The dichotomy for BTC as mining rewards are halved is that either transaction fees will have to increase to compensate for the loss to miners, in which case bitcoin’s use as a method of payment (Lightning Network aside) will be redundant and at best be used only for large transfers of value, or there will have to be an alternative use for the currency.
While acknowledging the Lightning Network as an effort to improve bitcoin’s usefulness and relevance as a payment currency it thinks ultimately it will migrate from the costly and slow PoW consensus for payment finality as the current system cannot generate transaction fees in line with the goal of guaranteeing payment security.
"Simple calculations suggest that once block rewards are zero, it could take months before a Bitcoin payment is final, unless new technologies are deployed to speed up payment finality." Bank of International Settlements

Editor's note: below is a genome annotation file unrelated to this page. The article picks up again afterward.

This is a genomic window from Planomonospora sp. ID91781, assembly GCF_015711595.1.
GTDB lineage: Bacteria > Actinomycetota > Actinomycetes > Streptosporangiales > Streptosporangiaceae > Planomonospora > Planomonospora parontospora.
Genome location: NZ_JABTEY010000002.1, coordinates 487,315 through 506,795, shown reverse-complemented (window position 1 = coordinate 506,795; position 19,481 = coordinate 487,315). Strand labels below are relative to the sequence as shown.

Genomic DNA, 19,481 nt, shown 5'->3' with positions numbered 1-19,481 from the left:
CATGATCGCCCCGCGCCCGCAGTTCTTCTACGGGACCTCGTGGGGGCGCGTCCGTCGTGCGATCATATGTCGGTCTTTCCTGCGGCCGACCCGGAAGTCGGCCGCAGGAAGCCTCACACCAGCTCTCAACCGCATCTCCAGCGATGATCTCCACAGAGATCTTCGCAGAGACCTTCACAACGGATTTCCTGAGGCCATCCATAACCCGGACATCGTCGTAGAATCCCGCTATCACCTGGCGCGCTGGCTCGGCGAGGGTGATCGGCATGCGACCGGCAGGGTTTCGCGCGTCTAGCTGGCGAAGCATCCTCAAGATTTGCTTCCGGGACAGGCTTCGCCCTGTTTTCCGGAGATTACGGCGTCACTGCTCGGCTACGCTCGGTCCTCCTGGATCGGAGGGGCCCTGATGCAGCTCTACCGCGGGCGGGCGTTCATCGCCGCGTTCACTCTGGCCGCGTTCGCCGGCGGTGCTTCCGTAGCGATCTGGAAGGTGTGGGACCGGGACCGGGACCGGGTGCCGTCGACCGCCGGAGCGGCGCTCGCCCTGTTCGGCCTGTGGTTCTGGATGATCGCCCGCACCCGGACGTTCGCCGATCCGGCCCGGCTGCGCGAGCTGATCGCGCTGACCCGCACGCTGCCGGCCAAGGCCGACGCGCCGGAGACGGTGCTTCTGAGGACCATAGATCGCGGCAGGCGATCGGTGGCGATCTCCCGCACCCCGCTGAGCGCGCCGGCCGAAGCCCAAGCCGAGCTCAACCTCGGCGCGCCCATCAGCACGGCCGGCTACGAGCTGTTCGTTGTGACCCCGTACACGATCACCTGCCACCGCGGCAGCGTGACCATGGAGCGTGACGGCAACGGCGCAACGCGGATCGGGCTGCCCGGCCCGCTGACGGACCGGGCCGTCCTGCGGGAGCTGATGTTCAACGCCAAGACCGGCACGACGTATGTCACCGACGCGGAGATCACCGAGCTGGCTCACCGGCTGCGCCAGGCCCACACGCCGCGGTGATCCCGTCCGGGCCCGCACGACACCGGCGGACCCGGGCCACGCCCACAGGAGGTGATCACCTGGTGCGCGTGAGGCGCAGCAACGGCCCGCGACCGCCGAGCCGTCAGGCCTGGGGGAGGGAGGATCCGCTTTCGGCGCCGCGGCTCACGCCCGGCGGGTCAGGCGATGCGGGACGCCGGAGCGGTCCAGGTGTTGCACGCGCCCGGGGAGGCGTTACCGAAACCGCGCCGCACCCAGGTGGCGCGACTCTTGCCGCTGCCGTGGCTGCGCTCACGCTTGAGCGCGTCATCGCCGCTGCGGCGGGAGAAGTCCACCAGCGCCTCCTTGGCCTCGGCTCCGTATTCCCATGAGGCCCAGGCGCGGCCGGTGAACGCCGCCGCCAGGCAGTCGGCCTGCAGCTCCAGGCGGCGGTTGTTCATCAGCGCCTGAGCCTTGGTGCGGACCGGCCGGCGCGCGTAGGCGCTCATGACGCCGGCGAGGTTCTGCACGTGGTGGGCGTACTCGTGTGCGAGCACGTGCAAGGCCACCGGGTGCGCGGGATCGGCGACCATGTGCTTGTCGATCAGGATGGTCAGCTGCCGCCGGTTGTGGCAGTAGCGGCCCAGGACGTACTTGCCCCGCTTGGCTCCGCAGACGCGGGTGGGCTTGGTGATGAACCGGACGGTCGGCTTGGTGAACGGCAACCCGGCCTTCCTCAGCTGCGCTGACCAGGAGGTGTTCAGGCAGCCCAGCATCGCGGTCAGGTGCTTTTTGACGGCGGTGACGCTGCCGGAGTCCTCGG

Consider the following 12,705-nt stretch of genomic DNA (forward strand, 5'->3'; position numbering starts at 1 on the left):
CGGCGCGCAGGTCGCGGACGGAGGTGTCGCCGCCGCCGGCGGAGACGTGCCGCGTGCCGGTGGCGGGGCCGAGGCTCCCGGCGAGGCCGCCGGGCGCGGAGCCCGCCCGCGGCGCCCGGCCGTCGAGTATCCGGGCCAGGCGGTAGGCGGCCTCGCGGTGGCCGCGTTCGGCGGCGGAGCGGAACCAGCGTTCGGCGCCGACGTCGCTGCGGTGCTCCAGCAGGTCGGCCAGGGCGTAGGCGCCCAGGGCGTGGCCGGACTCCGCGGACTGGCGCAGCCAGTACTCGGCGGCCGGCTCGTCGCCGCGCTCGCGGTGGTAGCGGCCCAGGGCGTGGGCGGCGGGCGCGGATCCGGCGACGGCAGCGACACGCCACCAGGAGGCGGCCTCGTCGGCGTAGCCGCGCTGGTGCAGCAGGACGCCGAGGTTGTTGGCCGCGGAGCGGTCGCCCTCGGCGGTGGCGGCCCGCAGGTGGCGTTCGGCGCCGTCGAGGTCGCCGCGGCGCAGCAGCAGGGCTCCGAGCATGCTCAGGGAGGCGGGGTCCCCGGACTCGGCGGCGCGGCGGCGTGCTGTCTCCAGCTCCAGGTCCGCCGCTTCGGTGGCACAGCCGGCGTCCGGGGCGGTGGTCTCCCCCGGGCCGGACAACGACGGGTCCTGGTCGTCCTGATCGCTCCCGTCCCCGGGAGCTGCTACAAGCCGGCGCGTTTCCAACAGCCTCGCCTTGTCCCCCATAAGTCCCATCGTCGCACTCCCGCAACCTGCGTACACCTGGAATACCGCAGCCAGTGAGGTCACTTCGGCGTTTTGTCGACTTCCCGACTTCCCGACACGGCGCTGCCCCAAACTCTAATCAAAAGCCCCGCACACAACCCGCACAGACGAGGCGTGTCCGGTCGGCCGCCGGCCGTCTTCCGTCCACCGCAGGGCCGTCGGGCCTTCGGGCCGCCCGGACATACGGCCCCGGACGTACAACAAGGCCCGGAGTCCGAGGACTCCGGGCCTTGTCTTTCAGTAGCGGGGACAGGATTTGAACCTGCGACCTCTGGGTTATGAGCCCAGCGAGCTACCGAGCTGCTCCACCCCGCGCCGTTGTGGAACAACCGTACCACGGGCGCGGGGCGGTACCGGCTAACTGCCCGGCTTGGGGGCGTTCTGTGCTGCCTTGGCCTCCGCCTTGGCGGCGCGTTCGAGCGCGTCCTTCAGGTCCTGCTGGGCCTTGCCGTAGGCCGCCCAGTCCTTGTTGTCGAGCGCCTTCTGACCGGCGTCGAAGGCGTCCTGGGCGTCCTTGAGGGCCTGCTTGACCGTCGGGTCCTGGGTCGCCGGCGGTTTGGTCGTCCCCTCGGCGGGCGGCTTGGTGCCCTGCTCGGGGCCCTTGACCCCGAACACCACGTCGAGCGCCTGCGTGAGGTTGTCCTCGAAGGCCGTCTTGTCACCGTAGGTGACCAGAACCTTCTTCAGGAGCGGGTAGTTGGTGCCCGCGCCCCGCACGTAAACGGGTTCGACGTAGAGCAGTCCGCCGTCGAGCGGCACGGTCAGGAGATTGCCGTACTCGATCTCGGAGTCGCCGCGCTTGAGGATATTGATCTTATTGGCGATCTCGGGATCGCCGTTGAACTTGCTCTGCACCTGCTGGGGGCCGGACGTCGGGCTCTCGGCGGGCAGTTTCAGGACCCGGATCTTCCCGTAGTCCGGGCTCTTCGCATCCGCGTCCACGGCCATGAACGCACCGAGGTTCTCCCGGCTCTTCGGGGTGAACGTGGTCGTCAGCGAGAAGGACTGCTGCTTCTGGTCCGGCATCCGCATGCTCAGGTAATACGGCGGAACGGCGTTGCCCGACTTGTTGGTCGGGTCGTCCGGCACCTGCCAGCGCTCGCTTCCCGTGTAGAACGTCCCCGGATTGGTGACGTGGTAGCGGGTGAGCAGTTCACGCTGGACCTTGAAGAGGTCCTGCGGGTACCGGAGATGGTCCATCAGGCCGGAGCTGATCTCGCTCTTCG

A Bitcoin 51% attack is coming within range
The BIS surmises with the cost of mining equipment coming down, unprofitable miners going offline and their surplus of cheap hash power available for rent, a 51% attack is more within range of bitcoin than it has ever been before.
Source: Bank of International Settlements
The hash power needed to secure the network is a derivative of transaction demand from network users so hashrate fluctuates in tandem with transaction demand as indicated by block size – the closer the block size to its 1MB limit the more transaction demand there is.